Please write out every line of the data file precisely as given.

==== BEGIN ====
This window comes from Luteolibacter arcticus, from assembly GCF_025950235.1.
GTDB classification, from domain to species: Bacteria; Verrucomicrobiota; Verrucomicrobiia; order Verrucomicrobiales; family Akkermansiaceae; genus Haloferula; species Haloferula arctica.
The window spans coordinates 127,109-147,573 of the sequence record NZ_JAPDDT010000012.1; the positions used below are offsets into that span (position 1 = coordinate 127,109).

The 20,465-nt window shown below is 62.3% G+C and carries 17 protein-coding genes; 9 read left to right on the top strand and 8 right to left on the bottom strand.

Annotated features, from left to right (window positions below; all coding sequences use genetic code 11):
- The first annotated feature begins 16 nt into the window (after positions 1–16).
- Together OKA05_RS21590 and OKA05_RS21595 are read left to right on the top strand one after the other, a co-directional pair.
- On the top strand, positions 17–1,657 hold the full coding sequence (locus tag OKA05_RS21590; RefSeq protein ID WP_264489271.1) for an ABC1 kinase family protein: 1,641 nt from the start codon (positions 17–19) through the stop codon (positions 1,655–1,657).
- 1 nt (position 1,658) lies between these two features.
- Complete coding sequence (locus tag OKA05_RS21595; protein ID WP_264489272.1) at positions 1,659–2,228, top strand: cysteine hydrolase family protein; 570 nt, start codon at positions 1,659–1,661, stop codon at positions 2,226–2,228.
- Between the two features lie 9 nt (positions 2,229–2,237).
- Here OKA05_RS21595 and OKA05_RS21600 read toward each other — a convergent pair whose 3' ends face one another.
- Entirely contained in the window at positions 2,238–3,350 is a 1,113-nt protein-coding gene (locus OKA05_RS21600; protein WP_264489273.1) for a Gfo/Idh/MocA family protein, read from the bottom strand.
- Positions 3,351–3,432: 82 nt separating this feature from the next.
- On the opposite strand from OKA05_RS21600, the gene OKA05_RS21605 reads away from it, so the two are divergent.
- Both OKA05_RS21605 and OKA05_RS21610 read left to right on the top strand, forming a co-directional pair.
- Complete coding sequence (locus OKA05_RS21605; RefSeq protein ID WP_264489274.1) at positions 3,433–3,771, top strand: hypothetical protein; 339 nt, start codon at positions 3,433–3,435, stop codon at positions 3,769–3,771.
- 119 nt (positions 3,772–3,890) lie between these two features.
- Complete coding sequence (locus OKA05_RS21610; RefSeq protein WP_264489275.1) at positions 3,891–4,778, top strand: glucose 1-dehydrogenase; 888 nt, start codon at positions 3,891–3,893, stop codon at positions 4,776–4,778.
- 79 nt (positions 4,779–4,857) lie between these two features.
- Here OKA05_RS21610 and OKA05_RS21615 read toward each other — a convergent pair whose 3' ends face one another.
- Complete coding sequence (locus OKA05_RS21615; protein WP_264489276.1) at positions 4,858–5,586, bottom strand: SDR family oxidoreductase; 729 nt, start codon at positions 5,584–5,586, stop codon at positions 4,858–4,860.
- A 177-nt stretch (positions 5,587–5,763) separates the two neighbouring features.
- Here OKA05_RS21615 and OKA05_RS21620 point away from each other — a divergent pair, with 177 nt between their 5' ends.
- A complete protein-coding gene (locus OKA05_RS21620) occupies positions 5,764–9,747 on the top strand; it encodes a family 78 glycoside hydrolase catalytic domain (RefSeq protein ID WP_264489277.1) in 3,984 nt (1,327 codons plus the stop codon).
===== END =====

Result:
This window comes from Luteolibacter arcticus, from assembly GCF_025950235.1.
GTDB classification, from domain to species: Bacteria; Verrucomicrobiota; Verrucomicrobiia; order Verrucomicrobiales; family Akkermansiaceae; genus Haloferula; species Haloferula arctica.
The window spans coordinates 127,109-147,573 of the sequence record NZ_JAPDDT010000012.1; the positions used below are offsets into that span (position 1 = coordinate 127,109).

The 20,465-nt window shown below is 62.3% G+C and carries 17 protein-coding genes; 9 read left to right on the top strand and 8 right to left on the bottom strand.

Annotated features, from left to right (window positions below; all coding sequences use genetic code 11):
- The first annotated feature begins 16 nt into the window (after positions 1–16).
- Together OKA05_RS21590 and OKA05_RS21595 are read left to right on the top strand one after the other, a co-directional pair.
- On the top strand, positions 17–1,657 hold the full coding sequence (locus tag OKA05_RS21590; RefSeq protein ID WP_264489271.1) for an ABC1 kinase family protein: 1,641 nt from the start codon (positions 17–19) through the stop codon (positions 1,655–1,657).
- 1 nt (position 1,658) lies between these two features.
- Complete coding sequence (locus tag OKA05_RS21595; protein ID WP_264489272.1) at positions 1,659–2,228, top strand: cysteine hydrolase family protein; 570 nt, start codon at positions 1,659–1,661, stop codon at positions 2,226–2,228.
- Between the two features lie 9 nt (positions 2,229–2,237).
- Here OKA05_RS21595 and OKA05_RS21600 read toward each other — a convergent pair whose 3' ends face one another.
- Entirely contained in the window at positions 2,238–3,350 is a 1,113-nt protein-coding gene (locus OKA05_RS21600; protein WP_264489273.1) for a Gfo/Idh/MocA family protein, read from the bottom strand.
- Positions 3,351–3,432: 82 nt separating this feature from the next.
- On the opposite strand from OKA05_RS21600, the gene OKA05_RS21605 reads away from it, so the two are divergent.
- Both OKA05_RS21605 and OKA05_RS21610 read left to right on the top strand, forming a co-directional pair.
- Complete coding sequence (locus OKA05_RS21605; RefSeq protein ID WP_264489274.1) at positions 3,433–3,771, top strand: hypothetical protein; 339 nt, start codon at positions 3,433–3,435, stop codon at positions 3,769–3,771.
- 119 nt (positions 3,772–3,890) lie between these two features.
- Complete coding sequence (locus OKA05_RS21610; RefSeq protein WP_264489275.1) at positions 3,891–4,778, top strand: glucose 1-dehydrogenase; 888 nt, start codon at positions 3,891–3,893, stop codon at positions 4,776–4,778.
- 79 nt (positions 4,779–4,857) lie between these two features.
- Here OKA05_RS21610 and OKA05_RS21615 read toward each other — a convergent pair whose 3' ends face one another.
- Complete coding sequence (locus OKA05_RS21615; protein WP_264489276.1) at positions 4,858–5,586, bottom strand: SDR family oxidoreductase; 729 nt, start codon at positions 5,584–5,586, stop codon at positions 4,858–4,860.
- A 177-nt stretch (positions 5,587–5,763) separates the two neighbouring features.
- Here OKA05_RS21615 and OKA05_RS21620 point away from each other — a divergent pair, with 177 nt between their 5' ends.
- A complete protein-coding gene (locus OKA05_RS21620) occupies positions 5,764–9,747 on the top strand; it encodes a family 78 glycoside hydrolase catalytic domain (RefSeq protein ID WP_264489277.1) in 3,984 nt (1,327 codons plus the stop codon).